Ribble Cycles' first mountain bike in 20 years blends the old and the new with classic titanium tubes and modern geometry.
The Ribble HT Ti is Ribble Cycles’ first mountain bike in 20 years and it blends the old and the new with classic titanium tubes and modern geometry.
Ribble HT Ti need to know
- High end modern hardtail from one of the UK’s best known road brands.
- 150mm travel suspension fork paired with 27.5in wheels and slack geometry.
- Build your own custom bike with multiple component options.
- Range starts at £2,699.
When you’ve built your reputation selling road bikes at competitive prices, the predictable way to start a new mountain bike line-up would be to sneak through the door, tip-toe over to the corner and quietly start selling a safe product ripe for incremental improvements. Not so with Ribble Cycles, though. For its first mountain bike in 20 years, the brand has metaphorically blown the doors off and swaggered into the room bristling with confidence.
What it has pitched up with as the pre-cursor to a comprehensive range of models – that is said to include full suspension bikes and e-bikes in the future – is about as punk as you can get and still expect to sell more than a handful. By blending the traditional (welded titanium tubes) with the modern (aggressive geometry and a purposeful spec) Ribble has created something that should appeal strongly to riders who always lusted after a titanium bike when they first started out, and can now actually afford to own one.
Striking though it is, Ribble’s HT Ti is not a unique proposition. Cotic, Stanton and Genesis also offer Ti hardtail frames boasting modern geometry to varying degrees. But perhaps Ribble’s strongest competition comes from outdoor retailer Alpkit, with its Sonder Signal; a thoroughly modern 29er hardtail that’s actually a bit cheaper than the Ribble for a similar spec.
You can buy the HT Ti in several stock builds, of which this is the mid-priced option, or you can start from scratch and build your dream bike, picking and choosing from Ribble’s component options along the way. It’s a smart alternative that gives customers some flexibility without turning the process into a daunting minefield.
At £3,199, this GX model comes with a RockShox Pike Select+ fork, SRAM GX Eagle drivetrain, SRAM Guide R disc brakes, Hope Fortus wheels and a Race Face cockpit. The 27.5in wheels are shod with Schwalbe’s Nobby Nic 2.6in tyres, but the narrow 26mm rims on our test bike created an overly rounded profile that didn’t help the Nic’s lack of an aggressive cornering edge. That’s not a deal breaker though, because the Build Your Own feature lets you upgrade to Maxxis Minion DHR IIs for an extra £90 and Ribble has now changed the spec of the bike to come with wider, 30mm rims that will let you fully exploit bigger volume tyres for more comfort.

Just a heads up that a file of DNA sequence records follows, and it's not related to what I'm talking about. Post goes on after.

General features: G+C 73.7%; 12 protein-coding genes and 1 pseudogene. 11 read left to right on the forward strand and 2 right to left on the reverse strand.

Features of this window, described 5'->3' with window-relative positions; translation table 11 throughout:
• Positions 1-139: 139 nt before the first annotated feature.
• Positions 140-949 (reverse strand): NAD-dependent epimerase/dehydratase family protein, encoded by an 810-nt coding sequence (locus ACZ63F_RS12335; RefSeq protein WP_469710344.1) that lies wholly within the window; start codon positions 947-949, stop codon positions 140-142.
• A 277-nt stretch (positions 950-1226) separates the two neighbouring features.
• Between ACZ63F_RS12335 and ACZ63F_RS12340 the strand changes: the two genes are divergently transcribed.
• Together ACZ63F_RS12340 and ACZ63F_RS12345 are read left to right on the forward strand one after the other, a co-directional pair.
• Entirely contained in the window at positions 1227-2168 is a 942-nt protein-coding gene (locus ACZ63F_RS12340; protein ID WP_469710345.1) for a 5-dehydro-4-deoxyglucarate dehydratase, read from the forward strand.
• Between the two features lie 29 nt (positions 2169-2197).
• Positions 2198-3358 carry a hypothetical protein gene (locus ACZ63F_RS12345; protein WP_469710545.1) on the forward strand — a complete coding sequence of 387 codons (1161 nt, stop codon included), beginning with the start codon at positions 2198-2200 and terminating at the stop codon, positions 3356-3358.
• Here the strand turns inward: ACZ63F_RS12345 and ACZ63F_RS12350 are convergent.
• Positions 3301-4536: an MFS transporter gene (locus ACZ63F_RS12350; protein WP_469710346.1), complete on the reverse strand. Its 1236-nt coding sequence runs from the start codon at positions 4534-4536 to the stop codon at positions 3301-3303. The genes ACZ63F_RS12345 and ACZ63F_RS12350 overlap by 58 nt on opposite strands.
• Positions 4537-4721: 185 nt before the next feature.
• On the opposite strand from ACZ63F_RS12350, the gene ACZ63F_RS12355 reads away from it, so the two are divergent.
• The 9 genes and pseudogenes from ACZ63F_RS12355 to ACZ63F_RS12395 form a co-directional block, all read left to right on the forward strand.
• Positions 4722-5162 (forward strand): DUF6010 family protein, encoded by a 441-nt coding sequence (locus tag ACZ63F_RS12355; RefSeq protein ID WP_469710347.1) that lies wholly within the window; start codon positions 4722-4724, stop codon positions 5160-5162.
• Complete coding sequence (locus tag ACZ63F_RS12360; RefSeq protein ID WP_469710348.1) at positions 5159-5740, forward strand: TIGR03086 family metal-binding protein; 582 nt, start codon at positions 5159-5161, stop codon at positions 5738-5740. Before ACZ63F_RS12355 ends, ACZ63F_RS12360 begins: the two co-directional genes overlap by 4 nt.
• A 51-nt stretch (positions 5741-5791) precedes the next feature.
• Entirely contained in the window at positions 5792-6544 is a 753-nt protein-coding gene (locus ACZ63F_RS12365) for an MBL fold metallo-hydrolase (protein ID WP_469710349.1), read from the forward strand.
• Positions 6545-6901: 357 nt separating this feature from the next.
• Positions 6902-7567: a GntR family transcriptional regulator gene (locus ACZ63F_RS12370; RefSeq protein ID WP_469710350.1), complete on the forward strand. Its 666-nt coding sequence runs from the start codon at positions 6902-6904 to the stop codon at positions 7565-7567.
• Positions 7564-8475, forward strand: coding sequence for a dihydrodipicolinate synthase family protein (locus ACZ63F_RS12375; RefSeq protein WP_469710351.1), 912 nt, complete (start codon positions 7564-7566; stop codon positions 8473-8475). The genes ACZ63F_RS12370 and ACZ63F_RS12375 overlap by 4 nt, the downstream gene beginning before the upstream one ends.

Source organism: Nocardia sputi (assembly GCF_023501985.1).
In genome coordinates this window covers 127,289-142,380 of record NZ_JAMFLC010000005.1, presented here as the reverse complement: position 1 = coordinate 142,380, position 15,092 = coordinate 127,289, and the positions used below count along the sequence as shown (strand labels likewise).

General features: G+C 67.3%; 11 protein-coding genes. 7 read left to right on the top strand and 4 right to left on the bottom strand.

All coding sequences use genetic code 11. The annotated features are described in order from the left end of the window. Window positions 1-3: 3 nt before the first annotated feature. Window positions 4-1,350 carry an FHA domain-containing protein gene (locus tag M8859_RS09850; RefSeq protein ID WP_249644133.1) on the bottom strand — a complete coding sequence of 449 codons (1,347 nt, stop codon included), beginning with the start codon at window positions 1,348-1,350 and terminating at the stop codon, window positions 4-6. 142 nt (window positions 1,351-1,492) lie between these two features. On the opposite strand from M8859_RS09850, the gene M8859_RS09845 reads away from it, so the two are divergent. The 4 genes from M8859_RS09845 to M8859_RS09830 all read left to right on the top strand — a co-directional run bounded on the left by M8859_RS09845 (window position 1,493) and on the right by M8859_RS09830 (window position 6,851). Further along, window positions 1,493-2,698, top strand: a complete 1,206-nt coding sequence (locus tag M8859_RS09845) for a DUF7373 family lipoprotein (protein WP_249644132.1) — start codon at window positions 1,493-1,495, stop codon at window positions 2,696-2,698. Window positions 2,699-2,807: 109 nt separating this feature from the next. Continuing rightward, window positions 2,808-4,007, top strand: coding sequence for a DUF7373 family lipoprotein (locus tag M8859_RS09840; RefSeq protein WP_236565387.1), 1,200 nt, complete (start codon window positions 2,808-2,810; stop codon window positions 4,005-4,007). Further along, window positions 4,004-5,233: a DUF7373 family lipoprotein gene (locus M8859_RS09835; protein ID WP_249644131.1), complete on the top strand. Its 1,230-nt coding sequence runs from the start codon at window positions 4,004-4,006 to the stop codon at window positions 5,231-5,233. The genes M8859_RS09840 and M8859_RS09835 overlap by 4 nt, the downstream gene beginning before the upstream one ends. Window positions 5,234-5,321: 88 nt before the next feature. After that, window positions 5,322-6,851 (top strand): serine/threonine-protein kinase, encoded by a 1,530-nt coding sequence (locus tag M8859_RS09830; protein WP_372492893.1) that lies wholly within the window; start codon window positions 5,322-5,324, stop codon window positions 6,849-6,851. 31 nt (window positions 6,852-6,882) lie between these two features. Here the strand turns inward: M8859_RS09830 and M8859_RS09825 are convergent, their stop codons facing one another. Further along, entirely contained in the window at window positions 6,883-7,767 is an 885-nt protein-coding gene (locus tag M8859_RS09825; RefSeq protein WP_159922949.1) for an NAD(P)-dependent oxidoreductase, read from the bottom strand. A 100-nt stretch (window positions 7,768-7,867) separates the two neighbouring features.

Ribble HT Ti: first ride review
Comfort, of course, is something that titanium frames have always been celebrated for; its inherent compliance said to help take the edge off bumps. But this reputation is somewhat overblown, as the advent of modern tyres means that a slight increase in volume, or reduction in pressure, has a far more significant impact on hardtail comfort than titanium tubing can provide. And the flipside of titanium’s pliancy is that it’s a challenge to engineer in enough lateral and longitudinal stiffness. A challenge made greater when you factor in modern geometry and longer tubes. With most titanium hardtails, the end result is an imperceptible increase in comfort alongside a more noticeable flex under power and load, whether sprinting, climbing out of the saddle, or hard cornering. The Ribble HT Ti is no exception to other Ti hardtails I’ve ridden in this regard. So if you’re a fan of the material’s ride characteristics, then you’ll love this bike, if you’re not, well the brand has a steel frame version coming out very soon.
As for the geometry, it’s certainly slack, with a 63° head angle, but it doesn’t feel excessively so because the longer travel 150mm fork means that it sags deeper with you aboard to produce a less radical dynamic stance. Such a long fork does bring larger variations in geometry and handling on the trail, however, so it might actually be a more versatile bike with a bit less travel up front. This would also help bring the bottom bracket height down a touch, which would be no bad thing. As it stands, there’s certainly plenty of pedal clearance, though, but if technical climbs are your thing as much as technical descents, the seat angle could definitely be a bit steeper to encourage a more efficient position.
For a first attempt, Ribble has played it far from safe, and this bodes well for its future models. The HT Ti is an eye-catching bike that has brought plenty of attention to Ribble's new venture. We're excited to see what comes next.